Dr. Shlomo Benartzi penned another outstanding article in a recent Wall Street Journal entitled, “The High Financial Price of our Short Attention Spans”.
The use of a mobile device can be counter productive to good decision making about money, posits Dr. Bernartzi. He makes a very good case to back up this claim.
Effective decision making about money, he says, typically requires information, concentration and reflection. It is difficult to associate those words with normal use of a digital device-they seem to be drowning us in information constantly.
Multitasking gets in the way of good decision making about finances. Dr. Bernartzi compares the decision to have a piece of cake when we are supposed to be on a diet to the constant trade-off decisions we make about finances. Spend or save? Cake or not? Most people make the wrong decision and multitasking makes it worse.
If you have to make an important financial decision, he proposes, turn off your mobile device or at least put it in “do not disturb” mode.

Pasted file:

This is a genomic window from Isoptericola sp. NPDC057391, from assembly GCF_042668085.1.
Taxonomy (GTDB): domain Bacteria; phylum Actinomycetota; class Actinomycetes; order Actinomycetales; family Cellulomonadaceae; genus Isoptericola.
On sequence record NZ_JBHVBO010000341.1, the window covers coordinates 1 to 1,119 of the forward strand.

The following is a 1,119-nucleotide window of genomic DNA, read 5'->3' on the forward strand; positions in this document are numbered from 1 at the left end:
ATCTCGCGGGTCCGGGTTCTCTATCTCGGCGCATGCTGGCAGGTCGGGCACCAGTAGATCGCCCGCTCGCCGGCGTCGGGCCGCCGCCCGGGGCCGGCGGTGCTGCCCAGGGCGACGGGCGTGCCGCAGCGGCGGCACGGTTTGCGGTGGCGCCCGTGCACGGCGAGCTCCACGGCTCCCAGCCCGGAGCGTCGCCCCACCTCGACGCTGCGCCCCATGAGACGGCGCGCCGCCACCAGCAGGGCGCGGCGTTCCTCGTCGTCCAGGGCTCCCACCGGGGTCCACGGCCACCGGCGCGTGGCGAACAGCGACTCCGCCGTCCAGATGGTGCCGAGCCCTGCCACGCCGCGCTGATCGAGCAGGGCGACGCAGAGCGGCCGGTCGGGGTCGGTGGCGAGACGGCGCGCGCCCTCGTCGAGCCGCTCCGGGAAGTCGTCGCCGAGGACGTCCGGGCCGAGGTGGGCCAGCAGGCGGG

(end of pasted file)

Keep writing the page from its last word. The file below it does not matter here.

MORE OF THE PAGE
Most certainly you know someone who checks the value of their portfolio and their rates of return on their phone at least once a day. That dangerous behavior can impede positive results. Research shows that after the Israeli government prohibited retirement funds from displaying returns for periods shorter than 12 months, investors reacted by trading less and taking smarter risks.
Dr Bernartzi teamed up with John Payne of Duke University and their research showed that people tend to perform worse on a test of financial literacy when given the test on a mobile device. Other research has shown that merely having your device near you can diminish your cognitive capacity. Next time you meet with your financial advisor, have everyone put their phones in another room. See how that may improve your communication skills and possibly lead to better decision making.